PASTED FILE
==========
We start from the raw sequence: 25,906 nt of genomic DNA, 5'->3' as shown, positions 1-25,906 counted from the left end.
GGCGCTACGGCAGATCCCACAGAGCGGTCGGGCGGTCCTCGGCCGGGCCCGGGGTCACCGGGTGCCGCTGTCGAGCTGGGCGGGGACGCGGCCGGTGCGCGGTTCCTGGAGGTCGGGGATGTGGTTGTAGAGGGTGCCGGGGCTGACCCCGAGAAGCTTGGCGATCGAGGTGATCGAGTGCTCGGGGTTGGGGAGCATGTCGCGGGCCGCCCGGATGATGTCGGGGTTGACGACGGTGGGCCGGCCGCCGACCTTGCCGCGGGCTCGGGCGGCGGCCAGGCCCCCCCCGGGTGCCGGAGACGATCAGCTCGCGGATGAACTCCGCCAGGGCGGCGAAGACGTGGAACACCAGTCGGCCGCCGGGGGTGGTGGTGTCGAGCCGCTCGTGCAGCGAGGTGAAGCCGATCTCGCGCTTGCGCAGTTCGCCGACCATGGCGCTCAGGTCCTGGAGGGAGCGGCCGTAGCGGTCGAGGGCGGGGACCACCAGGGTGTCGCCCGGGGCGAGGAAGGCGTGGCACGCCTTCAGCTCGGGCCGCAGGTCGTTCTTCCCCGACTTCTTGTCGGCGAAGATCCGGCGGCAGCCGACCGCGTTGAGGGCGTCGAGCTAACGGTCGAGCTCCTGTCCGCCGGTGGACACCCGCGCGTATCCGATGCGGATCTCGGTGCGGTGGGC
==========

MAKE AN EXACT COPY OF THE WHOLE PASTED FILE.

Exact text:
We start from the raw sequence: 25,906 nt of genomic DNA, 5'->3' as shown, positions 1-25,906 counted from the left end.
GGCGCTACGGCAGATCCCACAGAGCGGTCGGGCGGTCCTCGGCCGGGCCCGGGGTCACCGGGTGCCGCTGTCGAGCTGGGCGGGGACGCGGCCGGTGCGCGGTTCCTGGAGGTCGGGGATGTGGTTGTAGAGGGTGCCGGGGCTGACCCCGAGAAGCTTGGCGATCGAGGTGATCGAGTGCTCGGGGTTGGGGAGCATGTCGCGGGCCGCCCGGATGATGTCGGGGTTGACGACGGTGGGCCGGCCGCCGACCTTGCCGCGGGCTCGGGCGGCGGCCAGGCCCCCCCCGGGTGCCGGAGACGATCAGCTCGCGGATGAACTCCGCCAGGGCGGCGAAGACGTGGAACACCAGTCGGCCGCCGGGGGTGGTGGTGTCGAGCCGCTCGTGCAGCGAGGTGAAGCCGATCTCGCGCTTGCGCAGTTCGCCGACCATGGCGCTCAGGTCCTGGAGGGAGCGGCCGTAGCGGTCGAGGGCGGGGACCACCAGGGTGTCGCCCGGGGCGAGGAAGGCGTGGCACGCCTTCAGCTCGGGCCGCAGGTCGTTCTTCCCCGACTTCTTGTCGGCGAAGATCCGGCGGCAGCCGACCGCGTTGAGGGCGTCGAGCTAACGGTCGAGCTCCTGTCCGCCGGTGGACACCCGCGCGTATCCGATGCGGATCTCGGTGCGGTGGGC